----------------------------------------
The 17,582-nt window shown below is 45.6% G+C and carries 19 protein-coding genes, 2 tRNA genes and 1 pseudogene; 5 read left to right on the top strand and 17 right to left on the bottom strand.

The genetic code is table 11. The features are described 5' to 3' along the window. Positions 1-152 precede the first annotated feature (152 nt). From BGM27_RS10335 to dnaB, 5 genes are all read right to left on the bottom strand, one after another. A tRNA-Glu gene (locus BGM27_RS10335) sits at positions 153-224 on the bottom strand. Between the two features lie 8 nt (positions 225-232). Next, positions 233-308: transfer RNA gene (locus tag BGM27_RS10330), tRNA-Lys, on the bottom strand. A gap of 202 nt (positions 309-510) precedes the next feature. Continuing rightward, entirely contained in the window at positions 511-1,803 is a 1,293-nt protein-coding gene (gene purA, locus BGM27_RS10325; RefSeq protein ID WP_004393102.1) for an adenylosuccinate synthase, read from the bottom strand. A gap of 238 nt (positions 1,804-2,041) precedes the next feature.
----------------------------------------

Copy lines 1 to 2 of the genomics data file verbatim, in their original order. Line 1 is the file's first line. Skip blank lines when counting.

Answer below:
The 17,582-nt window shown below is 45.6% G+C and carries 19 protein-coding genes, 2 tRNA genes and 1 pseudogene; 5 read left to right on the top strand and 17 right to left on the bottom strand.

The genetic code is table 11. The features are described 5' to 3' along the window. Positions 1-152 precede the first annotated feature (152 nt). From BGM27_RS10335 to dnaB, 5 genes are all read right to left on the bottom strand, one after another. A tRNA-Glu gene (locus BGM27_RS10335) sits at positions 153-224 on the bottom strand. Between the two features lie 8 nt (positions 225-232). Next, positions 233-308: transfer RNA gene (locus tag BGM27_RS10330), tRNA-Lys, on the bottom strand. A gap of 202 nt (positions 309-510) precedes the next feature. Continuing rightward, entirely contained in the window at positions 511-1,803 is a 1,293-nt protein-coding gene (gene purA, locus BGM27_RS10325; RefSeq protein ID WP_004393102.1) for an adenylosuccinate synthase, read from the bottom strand. A gap of 238 nt (positions 1,804-2,041) precedes the next feature.